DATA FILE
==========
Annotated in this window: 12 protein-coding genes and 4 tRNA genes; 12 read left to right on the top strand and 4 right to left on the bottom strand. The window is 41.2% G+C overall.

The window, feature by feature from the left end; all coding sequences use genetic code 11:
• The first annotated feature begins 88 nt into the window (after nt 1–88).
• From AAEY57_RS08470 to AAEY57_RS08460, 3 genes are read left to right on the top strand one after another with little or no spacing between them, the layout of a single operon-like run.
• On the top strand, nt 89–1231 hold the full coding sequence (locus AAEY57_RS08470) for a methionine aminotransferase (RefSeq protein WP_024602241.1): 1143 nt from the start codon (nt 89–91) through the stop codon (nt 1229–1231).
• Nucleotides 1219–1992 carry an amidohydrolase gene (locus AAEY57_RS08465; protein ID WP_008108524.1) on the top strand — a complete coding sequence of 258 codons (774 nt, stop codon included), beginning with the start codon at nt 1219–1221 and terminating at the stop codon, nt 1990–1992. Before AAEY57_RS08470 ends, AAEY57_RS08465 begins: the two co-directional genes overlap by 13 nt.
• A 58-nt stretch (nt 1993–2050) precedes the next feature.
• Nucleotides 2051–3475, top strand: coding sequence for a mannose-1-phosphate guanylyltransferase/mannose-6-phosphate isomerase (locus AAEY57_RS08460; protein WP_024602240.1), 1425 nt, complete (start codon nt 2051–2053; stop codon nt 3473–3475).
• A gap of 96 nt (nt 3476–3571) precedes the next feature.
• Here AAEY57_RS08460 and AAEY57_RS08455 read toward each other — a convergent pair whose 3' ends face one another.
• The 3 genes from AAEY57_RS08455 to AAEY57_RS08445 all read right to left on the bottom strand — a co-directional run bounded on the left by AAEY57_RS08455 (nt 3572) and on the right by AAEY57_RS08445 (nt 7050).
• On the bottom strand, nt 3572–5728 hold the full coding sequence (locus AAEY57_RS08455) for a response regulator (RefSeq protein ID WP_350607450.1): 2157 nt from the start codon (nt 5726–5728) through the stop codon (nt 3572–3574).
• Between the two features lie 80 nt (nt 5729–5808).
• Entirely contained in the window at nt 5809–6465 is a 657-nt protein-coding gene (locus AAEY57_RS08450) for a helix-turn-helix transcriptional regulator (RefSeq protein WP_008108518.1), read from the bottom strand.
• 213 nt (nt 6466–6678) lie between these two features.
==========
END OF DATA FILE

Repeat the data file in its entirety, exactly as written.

Annotated in this window: 12 protein-coding genes and 4 tRNA genes; 12 read left to right on the top strand and 4 right to left on the bottom strand. The window is 41.2% G+C overall.

The window, feature by feature from the left end; all coding sequences use genetic code 11:
• The first annotated feature begins 88 nt into the window (after nt 1–88).
• From AAEY57_RS08470 to AAEY57_RS08460, 3 genes are read left to right on the top strand one after another with little or no spacing between them, the layout of a single operon-like run.
• On the top strand, nt 89–1231 hold the full coding sequence (locus AAEY57_RS08470) for a methionine aminotransferase (RefSeq protein WP_024602241.1): 1143 nt from the start codon (nt 89–91) through the stop codon (nt 1229–1231).
• Nucleotides 1219–1992 carry an amidohydrolase gene (locus AAEY57_RS08465; protein ID WP_008108524.1) on the top strand — a complete coding sequence of 258 codons (774 nt, stop codon included), beginning with the start codon at nt 1219–1221 and terminating at the stop codon, nt 1990–1992. Before AAEY57_RS08470 ends, AAEY57_RS08465 begins: the two co-directional genes overlap by 13 nt.
• A 58-nt stretch (nt 1993–2050) precedes the next feature.
• Nucleotides 2051–3475, top strand: coding sequence for a mannose-1-phosphate guanylyltransferase/mannose-6-phosphate isomerase (locus AAEY57_RS08460; protein WP_024602240.1), 1425 nt, complete (start codon nt 2051–2053; stop codon nt 3473–3475).
• A gap of 96 nt (nt 3476–3571) precedes the next feature.
• Here AAEY57_RS08460 and AAEY57_RS08455 read toward each other — a convergent pair whose 3' ends face one another.
• The 3 genes from AAEY57_RS08455 to AAEY57_RS08445 all read right to left on the bottom strand — a co-directional run bounded on the left by AAEY57_RS08455 (nt 3572) and on the right by AAEY57_RS08445 (nt 7050).
• On the bottom strand, nt 3572–5728 hold the full coding sequence (locus AAEY57_RS08455) for a response regulator (RefSeq protein ID WP_350607450.1): 2157 nt from the start codon (nt 5726–5728) through the stop codon (nt 3572–3574).
• Between the two features lie 80 nt (nt 5729–5808).
• Entirely contained in the window at nt 5809–6465 is a 657-nt protein-coding gene (locus AAEY57_RS08450) for a helix-turn-helix transcriptional regulator (RefSeq protein WP_008108518.1), read from the bottom strand.
• 213 nt (nt 6466–6678) lie between these two features.